UNO/MEGA Less than 1 MICROSECOND Pulse width measurement.

HI, Friends
I want to measure Less than 1 Microseconds Pulse Width.

I refer to this : Gammon Forum : Electronics : Microprocessors : Timers and counters

in that they said they measure 100 nano Second pulse width. i tried it but not able to measure Pulse width less than 10 Microseconds.

Kindly help me.

No, Nick Gammon does not say that.
It says that the measured pulse width by the Arduino is 100ns accurate.
Testing shows that the displayed pulse width is within 100 ns of the actual width (two clock cycles basically) which isn’t too bad.

How accurate do you want to measure that pulse width ?
How often does that pulse occur ?
I think you need extra hardware.

EJLED:
HI, Friends
I want to measure Less than 1 Microseconds Pulse Width.

I refer to this : Gammon Forum : Electronics : Microprocessors : Timers and counters

in that they said they measure 100 nano Second pulse width. i tried it but not able to measure Pulse width less than 10 Microseconds.

Kindly help me.

The only way I see you being able to measure sub microseconds pulses is to:

  • Build some hardware
    Create a high frequency clock source.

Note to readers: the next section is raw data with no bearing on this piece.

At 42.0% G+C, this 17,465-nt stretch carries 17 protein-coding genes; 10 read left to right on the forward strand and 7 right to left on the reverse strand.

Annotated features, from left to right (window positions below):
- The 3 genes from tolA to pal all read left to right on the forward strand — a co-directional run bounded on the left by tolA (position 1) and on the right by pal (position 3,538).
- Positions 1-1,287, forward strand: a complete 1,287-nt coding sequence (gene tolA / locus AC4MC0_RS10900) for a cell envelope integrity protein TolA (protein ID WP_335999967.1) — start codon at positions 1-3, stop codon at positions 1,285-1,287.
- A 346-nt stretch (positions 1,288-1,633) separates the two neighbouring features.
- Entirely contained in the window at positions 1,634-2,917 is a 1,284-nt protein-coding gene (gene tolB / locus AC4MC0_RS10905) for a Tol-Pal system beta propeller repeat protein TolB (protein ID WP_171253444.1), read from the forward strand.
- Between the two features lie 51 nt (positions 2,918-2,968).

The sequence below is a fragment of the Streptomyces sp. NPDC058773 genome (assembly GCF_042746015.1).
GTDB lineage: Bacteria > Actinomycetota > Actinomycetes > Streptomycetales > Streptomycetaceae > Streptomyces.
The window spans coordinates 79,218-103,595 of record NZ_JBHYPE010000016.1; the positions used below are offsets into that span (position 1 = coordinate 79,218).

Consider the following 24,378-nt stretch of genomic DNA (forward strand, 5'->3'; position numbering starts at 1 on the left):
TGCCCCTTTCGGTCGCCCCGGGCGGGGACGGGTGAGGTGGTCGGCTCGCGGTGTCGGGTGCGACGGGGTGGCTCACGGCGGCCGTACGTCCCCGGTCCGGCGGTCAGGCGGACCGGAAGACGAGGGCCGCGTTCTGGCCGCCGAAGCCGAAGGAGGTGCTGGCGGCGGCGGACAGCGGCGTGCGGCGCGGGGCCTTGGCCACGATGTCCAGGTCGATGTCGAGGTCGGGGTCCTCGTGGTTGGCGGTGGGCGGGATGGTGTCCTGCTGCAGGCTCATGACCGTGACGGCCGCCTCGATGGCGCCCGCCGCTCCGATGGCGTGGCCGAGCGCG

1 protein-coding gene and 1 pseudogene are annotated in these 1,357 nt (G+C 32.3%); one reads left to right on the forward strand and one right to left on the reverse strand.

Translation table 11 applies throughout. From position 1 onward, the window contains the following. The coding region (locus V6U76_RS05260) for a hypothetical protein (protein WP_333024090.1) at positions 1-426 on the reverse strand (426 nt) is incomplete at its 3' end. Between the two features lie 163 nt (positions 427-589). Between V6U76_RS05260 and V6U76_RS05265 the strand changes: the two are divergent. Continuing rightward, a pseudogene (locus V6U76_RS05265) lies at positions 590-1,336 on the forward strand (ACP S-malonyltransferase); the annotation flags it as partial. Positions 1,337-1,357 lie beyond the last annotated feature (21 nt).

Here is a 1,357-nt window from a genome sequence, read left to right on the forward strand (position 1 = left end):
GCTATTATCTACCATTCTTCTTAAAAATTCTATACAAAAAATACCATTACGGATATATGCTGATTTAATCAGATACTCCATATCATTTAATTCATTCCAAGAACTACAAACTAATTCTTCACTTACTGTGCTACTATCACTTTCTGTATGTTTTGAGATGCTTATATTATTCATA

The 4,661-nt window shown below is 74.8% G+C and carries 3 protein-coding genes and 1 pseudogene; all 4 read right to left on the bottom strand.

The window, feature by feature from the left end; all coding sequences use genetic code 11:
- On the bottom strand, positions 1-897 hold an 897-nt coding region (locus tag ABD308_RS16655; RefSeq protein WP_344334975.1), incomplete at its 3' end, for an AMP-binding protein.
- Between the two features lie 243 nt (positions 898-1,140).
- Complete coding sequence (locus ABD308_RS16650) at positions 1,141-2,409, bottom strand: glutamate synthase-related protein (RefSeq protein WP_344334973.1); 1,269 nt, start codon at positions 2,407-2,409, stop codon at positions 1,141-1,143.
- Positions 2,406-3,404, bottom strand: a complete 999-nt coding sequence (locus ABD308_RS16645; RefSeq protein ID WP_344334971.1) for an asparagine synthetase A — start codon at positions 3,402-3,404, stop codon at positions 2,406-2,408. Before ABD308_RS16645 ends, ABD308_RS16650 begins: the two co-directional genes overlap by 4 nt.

Create a logic circuit that counts those clock pulses while your observational window is open
    Then read the stored count.
  • repurpose one of the Timer/Counter modules

Using the internal hardware of the UNO, the max you can measure is timer_clock (CLKi/o) / 2.5.
So, with a 16mhz crystal, the minimum pulse period you could supply to T0 (D4) would be 6.4MHz or 0.15625 Microseconds. see AVR205 app note:

Realistically you are going to have to build some hardware to measure sub microsecond signals.

Chuck.

You may do it with some additional hardware:

Ah. Here's that post...

You could use code something like this:

int timePulse()
{
    while (PINB & 1 == 0)
    ;  // wait for a high pulse
    if ((PINB & 1) == 0)  // low again?
    return 125;
    if ((PINB & 1) == 0)  //  NOW is low?
    return 250;
    if ((PINB & 1) == 0)  //   how about now?
    return 375;
    if ((PINB & 1) == 0)  //    other things are waiting!
    return 500;
    if ((PINB & 1) == 0)  //      tap tap tap.
    return 625;
    if ((PINB & 1) == 0)  // I've justa about had it!
    return 750;
    if ((PINB & 1) == 0)  //   I really mean it!
    return 875;
    if ((PINB & 1) == 0)  //      Last chance
    return 1000;
    return -1;  // We are SO done...
}

This compiles (for low-address ports), to a series of SBIS/RJMP pairs that the avr ought to run through at two cycles each, which should give accuracy on the order of 125ns...

It will, of course, require adequate time "between" pulses to to the returns and process the results, you might need to do some tuning of the values returned, and perhaps it could use extending and a lot of testing to make sure it's close...

I think this is about as good as you can do on an AVR; you can't start a timer any more quickly than this will enter its string of instructions...

@aromring, I hope that @EJLED got it sorted in the 2.5 years that this thread is old :wink: